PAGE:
I wish it didn't. Honestly, I really wish it didn't.
Two rebellious years later, I was 15. I discovered exercise, (hooray!) Commitment to my activities and new hobbies. Working out soon became a habit I'm still proud of. It had a rocky start, (I've been consistent for about a year now) but it stuck with me. My daily routine was now filled with extra classes after school, coursework, meetups, working out, hobbies. I would have said I had no time for it. Truthfully, I lost interest. I was still writing though, but reading wasn't something I could do consistently anymore. I mean, I gained the skill of reading with pleasure and I enjoyed reading, but it was just a priority dumped at the bottom of the priority list, existing just because something isn't in its place.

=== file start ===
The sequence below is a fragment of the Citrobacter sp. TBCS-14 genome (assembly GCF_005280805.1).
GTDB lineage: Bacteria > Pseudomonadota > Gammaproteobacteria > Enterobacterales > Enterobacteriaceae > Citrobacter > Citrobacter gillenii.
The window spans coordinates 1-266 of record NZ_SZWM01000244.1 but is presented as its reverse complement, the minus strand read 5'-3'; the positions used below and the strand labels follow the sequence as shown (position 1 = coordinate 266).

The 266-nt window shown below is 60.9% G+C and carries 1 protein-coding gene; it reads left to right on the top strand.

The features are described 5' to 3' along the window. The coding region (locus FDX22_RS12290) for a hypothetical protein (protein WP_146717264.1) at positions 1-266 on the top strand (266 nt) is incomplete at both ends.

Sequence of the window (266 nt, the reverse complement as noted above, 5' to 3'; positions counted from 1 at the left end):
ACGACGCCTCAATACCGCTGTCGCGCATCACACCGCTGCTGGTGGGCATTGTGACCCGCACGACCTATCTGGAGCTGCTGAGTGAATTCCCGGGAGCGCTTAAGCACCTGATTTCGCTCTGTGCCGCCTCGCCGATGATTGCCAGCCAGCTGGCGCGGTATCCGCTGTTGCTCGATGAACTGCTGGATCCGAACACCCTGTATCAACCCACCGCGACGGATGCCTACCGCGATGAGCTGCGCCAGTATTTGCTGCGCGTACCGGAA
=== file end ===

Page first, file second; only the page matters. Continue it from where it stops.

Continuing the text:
I feel like I lost. Or I'm still losing. Maybe you could assure me and say "at least your smarter now that you've gained more experienced!" I guess.
Literature as a subject really helped. Gradually, I started reading more and expanded my horizon (lol). Poetry, and wherever I left off in the past soon continued. Now, it's because I really have no time. For pretty much anything at all. But it's okay. I'm 17. I'm reading. And I'm happy.